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Greg Prince and Jason Fry
Faith and Fear in Flushing made its debut on Feb. 16, 2005, the brainchild of two longtime friends and lifelong Met fans.

Greg Prince discovered the Mets when he was 6, during the magical summer of 1969. He is a Long Island-based writer, editor and communications consultant. Contact him here.

Jason Fry is a Brooklyn writer whose first memories include his mom leaping up and down cheering for Rusty Staub. Check out his other writing here.

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Dispatches from the Bubble

Top Mets brass has descended on Miami for the final series of the year. It’s a shame minority owner Bill Maher isn’t among the traveling party. One of Maher’s recurring features on his HBO program, Real Time, is “Dispatches From the Bubble,” wherein some politician is spotlighted asserting fact-like talking points that are pretty clearly at odds with reality. Maher’s aim is to show these people are living inside a bubble impenetrable to challenging thought or compelling evidence.

Which brings us to the Mets’ decision to retain their coaching staff whole for 2013, a nonmove that might be looked at, broadly speaking, two ways.

1) It could be seen as a vote of confidence not just in the abilities of Dan Warthen, Ricky Bones, Bob Geren, Dave Hudgens, Tom Goodwin and Tim Teufel, but as an indicator that they, under the direction of Terry Collins, are charged with implementing a very precise system of Mets baseball that will transcend the composition of the roster at any given instant. As the Mets continue to promote young players from within, their development will hinge on hearing a consistent organizational voice at the major league level, and these coaches have been determined to be the best delivery vehicle possible for the Met message.

2) It could be seen as easier than repainting the names on the parking spaces.

The trajectory of the 2012 Mets went from giddily good — 31-23; to slogging along — 15-16, albeit with the wins dramatic enough to keep you from noticing they were outnumbered by the losses; to miserable tailspin — 27-48 since July 8, including Monday night’s grim abandonment of pitching, hitting and baserunning fundamentals (the Marlins were no picnic to watch, either, but in the end, they had Giancarlo Stanton and we didn’t). In other words, the 2012 Mets were never that great, despite what Collins keeps telling us, and they’ve been far from decent for a very long time. So why, one is left to wonder, is it imperative to keep in place this set of men who instructed and inspired these Mets to no heights?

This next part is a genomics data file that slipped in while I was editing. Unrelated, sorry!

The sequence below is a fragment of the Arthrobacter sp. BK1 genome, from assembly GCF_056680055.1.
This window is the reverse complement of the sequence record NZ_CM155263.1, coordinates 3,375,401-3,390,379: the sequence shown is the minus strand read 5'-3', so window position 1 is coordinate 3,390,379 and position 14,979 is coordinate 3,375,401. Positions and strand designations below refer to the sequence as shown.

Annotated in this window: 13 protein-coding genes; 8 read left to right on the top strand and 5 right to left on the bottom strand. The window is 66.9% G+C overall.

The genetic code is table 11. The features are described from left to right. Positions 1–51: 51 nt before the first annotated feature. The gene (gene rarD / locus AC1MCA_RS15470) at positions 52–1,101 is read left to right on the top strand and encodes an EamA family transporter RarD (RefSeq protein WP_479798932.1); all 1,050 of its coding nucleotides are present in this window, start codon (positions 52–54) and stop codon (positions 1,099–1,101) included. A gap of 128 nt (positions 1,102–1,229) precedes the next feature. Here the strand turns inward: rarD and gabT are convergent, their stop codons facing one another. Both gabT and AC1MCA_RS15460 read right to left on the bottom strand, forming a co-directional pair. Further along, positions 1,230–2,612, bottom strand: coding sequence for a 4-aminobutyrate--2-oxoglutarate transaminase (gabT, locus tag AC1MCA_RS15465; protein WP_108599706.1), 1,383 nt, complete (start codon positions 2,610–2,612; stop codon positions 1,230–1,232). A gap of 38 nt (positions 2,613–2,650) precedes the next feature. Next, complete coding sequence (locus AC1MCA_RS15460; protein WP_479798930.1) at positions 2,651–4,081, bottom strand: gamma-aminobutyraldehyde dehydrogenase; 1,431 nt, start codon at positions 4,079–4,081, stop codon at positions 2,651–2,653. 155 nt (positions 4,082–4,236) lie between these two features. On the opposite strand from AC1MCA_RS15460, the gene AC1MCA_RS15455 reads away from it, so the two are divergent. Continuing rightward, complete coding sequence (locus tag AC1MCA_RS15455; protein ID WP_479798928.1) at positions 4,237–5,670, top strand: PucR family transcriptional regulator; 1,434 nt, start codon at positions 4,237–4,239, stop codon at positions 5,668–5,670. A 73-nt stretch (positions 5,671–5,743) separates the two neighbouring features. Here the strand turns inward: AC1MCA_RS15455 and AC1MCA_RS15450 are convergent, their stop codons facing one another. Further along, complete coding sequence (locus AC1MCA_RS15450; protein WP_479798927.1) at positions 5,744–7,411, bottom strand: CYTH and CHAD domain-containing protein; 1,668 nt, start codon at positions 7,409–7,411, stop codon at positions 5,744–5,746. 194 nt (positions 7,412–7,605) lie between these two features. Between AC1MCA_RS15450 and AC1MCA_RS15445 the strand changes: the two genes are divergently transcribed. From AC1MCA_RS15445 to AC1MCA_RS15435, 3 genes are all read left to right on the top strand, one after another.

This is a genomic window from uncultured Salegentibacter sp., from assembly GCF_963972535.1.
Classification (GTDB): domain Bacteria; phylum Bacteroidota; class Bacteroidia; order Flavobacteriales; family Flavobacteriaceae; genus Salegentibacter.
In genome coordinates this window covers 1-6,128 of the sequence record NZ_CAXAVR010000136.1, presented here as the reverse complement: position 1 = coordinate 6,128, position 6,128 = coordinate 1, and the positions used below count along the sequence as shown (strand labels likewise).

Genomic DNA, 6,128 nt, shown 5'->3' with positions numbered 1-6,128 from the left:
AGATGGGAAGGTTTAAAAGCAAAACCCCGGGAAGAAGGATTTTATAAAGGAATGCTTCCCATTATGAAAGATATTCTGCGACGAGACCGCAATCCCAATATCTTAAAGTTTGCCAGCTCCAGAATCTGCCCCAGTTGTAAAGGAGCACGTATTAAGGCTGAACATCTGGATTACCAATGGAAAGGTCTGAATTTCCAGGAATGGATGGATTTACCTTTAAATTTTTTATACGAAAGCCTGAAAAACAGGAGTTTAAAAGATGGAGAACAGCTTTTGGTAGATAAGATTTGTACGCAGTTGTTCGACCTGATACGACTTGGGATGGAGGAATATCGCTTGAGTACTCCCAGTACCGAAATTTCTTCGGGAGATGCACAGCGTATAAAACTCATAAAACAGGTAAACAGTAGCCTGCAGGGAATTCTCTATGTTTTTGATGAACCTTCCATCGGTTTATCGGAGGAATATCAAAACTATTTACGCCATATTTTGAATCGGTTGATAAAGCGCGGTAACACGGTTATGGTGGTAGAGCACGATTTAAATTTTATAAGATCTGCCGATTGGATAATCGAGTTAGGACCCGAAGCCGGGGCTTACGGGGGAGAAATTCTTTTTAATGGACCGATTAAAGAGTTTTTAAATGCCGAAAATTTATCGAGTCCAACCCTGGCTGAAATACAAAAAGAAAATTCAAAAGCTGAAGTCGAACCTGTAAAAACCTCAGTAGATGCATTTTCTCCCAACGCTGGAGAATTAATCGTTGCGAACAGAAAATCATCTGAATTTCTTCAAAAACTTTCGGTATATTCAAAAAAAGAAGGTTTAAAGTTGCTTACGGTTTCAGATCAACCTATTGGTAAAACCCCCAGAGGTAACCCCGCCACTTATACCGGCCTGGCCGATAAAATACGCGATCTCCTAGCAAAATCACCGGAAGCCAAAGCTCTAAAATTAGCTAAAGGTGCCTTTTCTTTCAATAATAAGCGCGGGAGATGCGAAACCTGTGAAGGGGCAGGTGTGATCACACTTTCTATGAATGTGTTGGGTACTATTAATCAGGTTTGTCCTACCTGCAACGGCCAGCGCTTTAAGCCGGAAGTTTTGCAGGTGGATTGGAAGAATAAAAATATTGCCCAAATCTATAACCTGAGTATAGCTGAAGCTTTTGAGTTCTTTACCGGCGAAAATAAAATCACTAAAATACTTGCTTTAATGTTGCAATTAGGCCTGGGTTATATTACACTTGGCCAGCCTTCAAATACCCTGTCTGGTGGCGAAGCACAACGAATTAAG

I suppose that’s a rhetorical question, because the essence of Collins’s answer — that they work hard and it’s not their fault — sheds no light. I imagine to him, hunkered down with these fellows as he is from day to day, they seem perfectly suited to their tasks. Maybe everybody in the Mets organization knows everybody else is giving it his best and everybody is swell and, besides, from the vantage point of the bubble, this is really a pretty good team that just hit a little rough patch three months ago.

After all, weren’t they eight games over .500 for one day?

Here’s Collins’s explanation for every coach coming back — or, more accurately, why no coach is being reassigned:

“You can get carried away by blaming coaches for a lot of stuff that happens. If you didn’t see a work ethic, I can understand coaching changes. If there were issues that some guys had, I could see that. I was around these guys every single day, and there hasn’t been a day go by where they haven’t tried to stay positive. They haven’t thrown their arms up in the air and said, ‘Well, we can’t help this guy.’ That’s never been an issue.”

One wishes to assume everybody who dons a Mets uniform gives it his all and that the organization isn’t so shocked by seeing full-out effort that it equates basic trying with brilliant succeeding. (Jason Bay always busts it down the line, too.) As for fault, no, I won’t necessarily blame Ramon Ramirez on Warthen or Bones; or Angel Torres on Goodwin; or the various parts of Josh Thole, Mike Nickeas and Kelly Shoppach that don’t function on Geren and Hudgens. No greater fount of wisdom than R.A. Dickey insisted, “Our poor season hasn’t been because of them. Believe me.”

But if the coaches are credited when things work out (Collins lauded their “development backgrounds”), is there any accountability when they don’t? Is there a net-net analysis done to determine if each coach is doing more good than harm? Or that perhaps there are other coaches who could do what the Met coaches do, but better? Is anybody deemed responsible if the bullpen implodes year after year or are the pitching coaches just around to take bows when a starter goes seven innings a few times? When a patient hitting approach yields runs in the first half of a season, is that more telling than when the same approach has perhaps too many oh-and-one holes being dug in the second half? When a coach takes a young player aside to explain how he just erred and what he needs to do to correct his mistake, is the coach to be rewarded for being diligent? Or is the coach to be deemed as ineffectual when the same player does the same stupid thing a week later?

This is still rhetorical because I really don’t know. Year after year when I was a kid, I could count on Rube Walker and Joe Pignatano remaining pitching and bullpen coach, respectively, even when the managers changed, regardless of what the starters and relievers were doing in a given season. It never occurred to me that Eddie Yost, third base coach for eight years, had anything to do with whether the Mets won or lost. I just knew Eddie Yost was always in the third base coach’s box when the game began because Lindsey Nelson would confirm it. I didn’t quite know exactly what difference coaches made then and I don’t know now. I’ve asked from time to time and I’ve watched each of them, true to Collins’s word, hustle all over the field during BP, but I still don’t know.